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How to Make Sure Your Mediation Agreement Is Enforceable

Author: Ronald Lee Reisner|April 25, 2023

Mediation can be a quick and cost-effective means to resolve legal disputes. However, if your settlement agreement isn’t enforceable, all of these benefits will be lost…

How to Make Sure Your Mediation Agreement Is Enforceable

Mediation can be a quick and cost-effective means to resolve legal disputes. However, if your settlement agreement isn’t enforceable, all of these benefits will be lost…

How to Make Sure Your Mediation Agreement Is Enforceable

Mediation can be a quick and cost-effective means to resolve legal disputes. However, if your settlement agreement isn’t enforceable, all of these benefits will be lost.

In New Jersey, a signed writing is essential for an enforceable mediation agreement. That means that if you reach a “handshake” deal during mediation, but don’t subsequently reduce the terms to writing and sign the written agreement, you can’t compel the other party to abide by its terms .

Bright-line Rule Requires Written Mediation Agreement

In Willingboro Mall, LTD. v. 240/242 Franklin Avenue, L.L.C., the New Jersey Supreme Court established a “bright-line rule” that parties to mediation in New Jersey must reduce their settlement agreement to writing in order for it to be enforceable. “[I]f the parties to mediation reach an agreement to resolve their dispute, the terms of that settlement must be reduced to writing and signed by the parties before the mediation comes to a close,” the court wrote.

The New Jersey Supreme Court further advised that in those cases in which the complexity of the settlement terms can’t be drafted by the time the mediation session was expected to have ended, the mediation session should be continued for a brief but reasonable period of time to allow for the signing of the settlement. The court also stated that it saw no reason why an audio- or video-recorded agreement would not meet the test of an agreement evidenced by a record signed by all parties to the agreement.

The New Jersey Supreme Court further held in Willingboro that mediation discussions can’t be used to prove an agreement was reached unless the parties waive the mediation privilege. “A settlement in mediation should not be the prelude to a new round of litigation over whether the parties reached a settlement,” the court wrote. “The signed, written agreement requirement — we expect – will greatly minimize the potential for litigation.”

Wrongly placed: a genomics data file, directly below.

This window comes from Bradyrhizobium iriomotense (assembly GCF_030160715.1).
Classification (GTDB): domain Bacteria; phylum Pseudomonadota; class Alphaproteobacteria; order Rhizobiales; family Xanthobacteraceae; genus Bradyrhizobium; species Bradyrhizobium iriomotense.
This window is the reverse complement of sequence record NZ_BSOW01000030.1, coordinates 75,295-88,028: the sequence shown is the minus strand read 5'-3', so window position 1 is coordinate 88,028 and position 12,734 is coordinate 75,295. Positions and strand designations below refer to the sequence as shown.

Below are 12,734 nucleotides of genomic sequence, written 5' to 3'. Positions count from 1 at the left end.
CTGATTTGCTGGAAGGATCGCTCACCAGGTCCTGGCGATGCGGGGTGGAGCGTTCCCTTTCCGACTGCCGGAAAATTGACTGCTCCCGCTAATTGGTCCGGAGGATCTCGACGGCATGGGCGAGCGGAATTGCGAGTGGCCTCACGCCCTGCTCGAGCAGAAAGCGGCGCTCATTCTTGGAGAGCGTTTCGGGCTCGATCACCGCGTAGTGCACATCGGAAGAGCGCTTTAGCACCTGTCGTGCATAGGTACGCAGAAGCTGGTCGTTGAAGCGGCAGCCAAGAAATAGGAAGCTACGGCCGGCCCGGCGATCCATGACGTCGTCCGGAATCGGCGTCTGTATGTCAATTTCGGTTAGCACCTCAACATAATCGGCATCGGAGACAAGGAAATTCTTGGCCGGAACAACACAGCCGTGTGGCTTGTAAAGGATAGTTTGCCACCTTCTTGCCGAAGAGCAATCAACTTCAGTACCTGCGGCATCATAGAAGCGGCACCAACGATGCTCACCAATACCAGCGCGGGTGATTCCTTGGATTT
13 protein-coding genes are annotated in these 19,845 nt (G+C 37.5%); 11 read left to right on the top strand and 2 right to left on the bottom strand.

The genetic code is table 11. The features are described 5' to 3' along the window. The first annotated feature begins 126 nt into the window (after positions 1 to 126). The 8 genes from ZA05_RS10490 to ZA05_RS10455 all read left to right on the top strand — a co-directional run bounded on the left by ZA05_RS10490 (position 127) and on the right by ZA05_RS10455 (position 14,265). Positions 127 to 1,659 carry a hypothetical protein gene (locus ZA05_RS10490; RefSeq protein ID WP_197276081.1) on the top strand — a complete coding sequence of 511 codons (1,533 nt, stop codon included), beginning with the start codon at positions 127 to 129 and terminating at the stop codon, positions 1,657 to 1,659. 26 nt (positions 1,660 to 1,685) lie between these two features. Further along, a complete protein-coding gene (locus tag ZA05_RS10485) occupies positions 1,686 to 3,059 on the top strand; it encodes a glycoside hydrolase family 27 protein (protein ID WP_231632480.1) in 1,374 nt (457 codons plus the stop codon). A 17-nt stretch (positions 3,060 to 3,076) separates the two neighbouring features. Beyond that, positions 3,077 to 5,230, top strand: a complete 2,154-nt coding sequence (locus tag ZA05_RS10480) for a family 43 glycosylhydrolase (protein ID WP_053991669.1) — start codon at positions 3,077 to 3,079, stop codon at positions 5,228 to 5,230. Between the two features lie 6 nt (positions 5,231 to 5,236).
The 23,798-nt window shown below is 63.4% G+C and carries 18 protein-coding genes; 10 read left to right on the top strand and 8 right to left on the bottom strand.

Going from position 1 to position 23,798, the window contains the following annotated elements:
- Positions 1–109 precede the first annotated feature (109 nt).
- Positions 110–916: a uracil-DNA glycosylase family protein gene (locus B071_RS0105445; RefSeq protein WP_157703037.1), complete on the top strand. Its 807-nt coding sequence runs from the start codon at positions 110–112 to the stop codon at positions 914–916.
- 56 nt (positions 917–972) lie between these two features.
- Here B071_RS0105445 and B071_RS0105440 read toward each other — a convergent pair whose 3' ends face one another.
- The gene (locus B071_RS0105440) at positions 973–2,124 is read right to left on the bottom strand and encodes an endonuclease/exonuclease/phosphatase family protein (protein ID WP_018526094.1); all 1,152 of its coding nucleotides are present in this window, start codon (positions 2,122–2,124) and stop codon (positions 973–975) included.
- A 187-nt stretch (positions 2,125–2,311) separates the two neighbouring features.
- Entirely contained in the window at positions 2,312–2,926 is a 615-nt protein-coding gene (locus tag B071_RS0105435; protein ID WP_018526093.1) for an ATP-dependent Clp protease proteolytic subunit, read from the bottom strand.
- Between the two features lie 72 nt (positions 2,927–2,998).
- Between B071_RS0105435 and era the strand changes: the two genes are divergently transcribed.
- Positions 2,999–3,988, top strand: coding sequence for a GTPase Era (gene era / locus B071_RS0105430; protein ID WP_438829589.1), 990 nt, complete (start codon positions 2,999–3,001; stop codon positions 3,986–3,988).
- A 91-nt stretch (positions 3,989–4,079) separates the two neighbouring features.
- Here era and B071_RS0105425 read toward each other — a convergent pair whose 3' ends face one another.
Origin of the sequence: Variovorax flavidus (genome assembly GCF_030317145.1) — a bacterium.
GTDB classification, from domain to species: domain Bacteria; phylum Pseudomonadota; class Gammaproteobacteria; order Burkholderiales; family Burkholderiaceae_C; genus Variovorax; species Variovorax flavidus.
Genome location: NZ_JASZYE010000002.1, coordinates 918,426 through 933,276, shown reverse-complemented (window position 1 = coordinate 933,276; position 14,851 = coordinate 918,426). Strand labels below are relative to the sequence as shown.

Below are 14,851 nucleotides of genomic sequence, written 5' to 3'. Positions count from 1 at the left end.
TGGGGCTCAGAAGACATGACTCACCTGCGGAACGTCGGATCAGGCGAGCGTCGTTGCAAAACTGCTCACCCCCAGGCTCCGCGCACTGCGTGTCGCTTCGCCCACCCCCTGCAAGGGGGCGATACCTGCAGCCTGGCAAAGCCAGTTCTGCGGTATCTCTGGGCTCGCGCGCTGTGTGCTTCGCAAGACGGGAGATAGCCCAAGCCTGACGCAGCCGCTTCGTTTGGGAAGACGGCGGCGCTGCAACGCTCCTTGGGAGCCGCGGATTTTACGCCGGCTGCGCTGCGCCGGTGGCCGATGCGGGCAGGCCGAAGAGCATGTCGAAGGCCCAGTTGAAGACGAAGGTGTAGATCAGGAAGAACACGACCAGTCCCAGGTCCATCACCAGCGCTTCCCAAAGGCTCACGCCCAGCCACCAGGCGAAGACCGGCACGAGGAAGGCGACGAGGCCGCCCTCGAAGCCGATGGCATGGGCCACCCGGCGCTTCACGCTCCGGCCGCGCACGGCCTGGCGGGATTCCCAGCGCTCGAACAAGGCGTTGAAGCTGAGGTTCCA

Failure to Follow Bright Line Rule Renders Mediation Agreement Unenforceable

A recent Appellate Division decision highlights what can go wrong if both parties don’t sign the agreement in the wake of Willingboro. The court ruled that the sellers of two New Jersey nail salons were not bound by a draft settlement agreement that they later refused to sign.

The suit involved a dispute over the sale of two nail salons — Sharon Nails and Ceci Nails. The defendants made a $550,000 down payment and acquired possession of the salons, but the sales were not finalized after negotiations deteriorated. The plaintiffs filed suit, principally alleging breach of contract and breach of an agreement to purchase the nail salons. The defendants answered and filed a third-party complaint against Soon Wea Son, the manager of Ceci Nails, who resigned during the negotiations, and the new salon she opened, Graceful Nails of Brielle LLC, alleging contractual and tortious harm.

The parties voluntarily agreed to mediation. As a result of the mediation session, the mediator created a draft settlement agreement. Among other terms, the draft settlement provided that the plaintiffs would retain the $550,000 down payment and the defendants would retain possession of Sharon Nails but return possession of Ceci Nails, contingent upon Ceci Nails’ landlord consenting to assign its lease to plaintiffs by February 1, 2022.

 A few hours after the mediation ended, one of the plaintiffs informed her attorney she did not want to settle and did not sign the agreement, which was communicated to the defendants and the trial court. While the defendants took steps to move forward with the settlement, such as securing the lease assignment, the parties did not finalize the agreement by February 1, 2022, as required by the draft settlement. The defendants nonetheless sought to enforce the agreement, which both the trial court and the Appellate Division denied.